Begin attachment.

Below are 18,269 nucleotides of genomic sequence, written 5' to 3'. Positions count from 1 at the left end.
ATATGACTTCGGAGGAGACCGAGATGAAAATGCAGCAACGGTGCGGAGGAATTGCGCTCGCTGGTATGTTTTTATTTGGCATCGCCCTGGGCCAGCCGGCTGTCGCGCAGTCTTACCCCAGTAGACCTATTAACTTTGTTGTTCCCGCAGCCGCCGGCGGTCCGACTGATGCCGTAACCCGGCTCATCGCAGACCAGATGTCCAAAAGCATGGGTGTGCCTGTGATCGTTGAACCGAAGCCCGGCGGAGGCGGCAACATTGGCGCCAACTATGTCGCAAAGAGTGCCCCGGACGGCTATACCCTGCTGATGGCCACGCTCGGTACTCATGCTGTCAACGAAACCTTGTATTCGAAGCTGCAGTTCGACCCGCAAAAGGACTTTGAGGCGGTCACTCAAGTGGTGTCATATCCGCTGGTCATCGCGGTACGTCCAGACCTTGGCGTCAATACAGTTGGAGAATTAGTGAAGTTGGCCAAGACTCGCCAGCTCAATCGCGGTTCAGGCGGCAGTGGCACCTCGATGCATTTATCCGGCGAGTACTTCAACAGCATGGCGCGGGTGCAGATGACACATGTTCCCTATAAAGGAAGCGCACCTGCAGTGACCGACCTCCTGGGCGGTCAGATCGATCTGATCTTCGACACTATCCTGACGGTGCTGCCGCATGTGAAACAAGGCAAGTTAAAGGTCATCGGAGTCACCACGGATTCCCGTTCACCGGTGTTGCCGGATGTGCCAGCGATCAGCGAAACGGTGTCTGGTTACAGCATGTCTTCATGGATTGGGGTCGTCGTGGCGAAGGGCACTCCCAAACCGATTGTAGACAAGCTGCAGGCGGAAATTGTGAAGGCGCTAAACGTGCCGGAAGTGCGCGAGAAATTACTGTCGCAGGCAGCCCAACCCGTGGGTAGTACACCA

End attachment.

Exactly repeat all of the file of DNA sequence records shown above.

Below are 18,269 nucleotides of genomic sequence, written 5' to 3'. Positions count from 1 at the left end.
ATATGACTTCGGAGGAGACCGAGATGAAAATGCAGCAACGGTGCGGAGGAATTGCGCTCGCTGGTATGTTTTTATTTGGCATCGCCCTGGGCCAGCCGGCTGTCGCGCAGTCTTACCCCAGTAGACCTATTAACTTTGTTGTTCCCGCAGCCGCCGGCGGTCCGACTGATGCCGTAACCCGGCTCATCGCAGACCAGATGTCCAAAAGCATGGGTGTGCCTGTGATCGTTGAACCGAAGCCCGGCGGAGGCGGCAACATTGGCGCCAACTATGTCGCAAAGAGTGCCCCGGACGGCTATACCCTGCTGATGGCCACGCTCGGTACTCATGCTGTCAACGAAACCTTGTATTCGAAGCTGCAGTTCGACCCGCAAAAGGACTTTGAGGCGGTCACTCAAGTGGTGTCATATCCGCTGGTCATCGCGGTACGTCCAGACCTTGGCGTCAATACAGTTGGAGAATTAGTGAAGTTGGCCAAGACTCGCCAGCTCAATCGCGGTTCAGGCGGCAGTGGCACCTCGATGCATTTATCCGGCGAGTACTTCAACAGCATGGCGCGGGTGCAGATGACACATGTTCCCTATAAAGGAAGCGCACCTGCAGTGACCGACCTCCTGGGCGGTCAGATCGATCTGATCTTCGACACTATCCTGACGGTGCTGCCGCATGTGAAACAAGGCAAGTTAAAGGTCATCGGAGTCACCACGGATTCCCGTTCACCGGTGTTGCCGGATGTGCCAGCGATCAGCGAAACGGTGTCTGGTTACAGCATGTCTTCATGGATTGGGGTCGTCGTGGCGAAGGGCACTCCCAAACCGATTGTAGACAAGCTGCAGGCGGAAATTGTGAAGGCGCTAAACGTGCCGGAAGTGCGCGAGAAATTACTGTCGCAGGCAGCCCAACCCGTGGGTAGTACACCA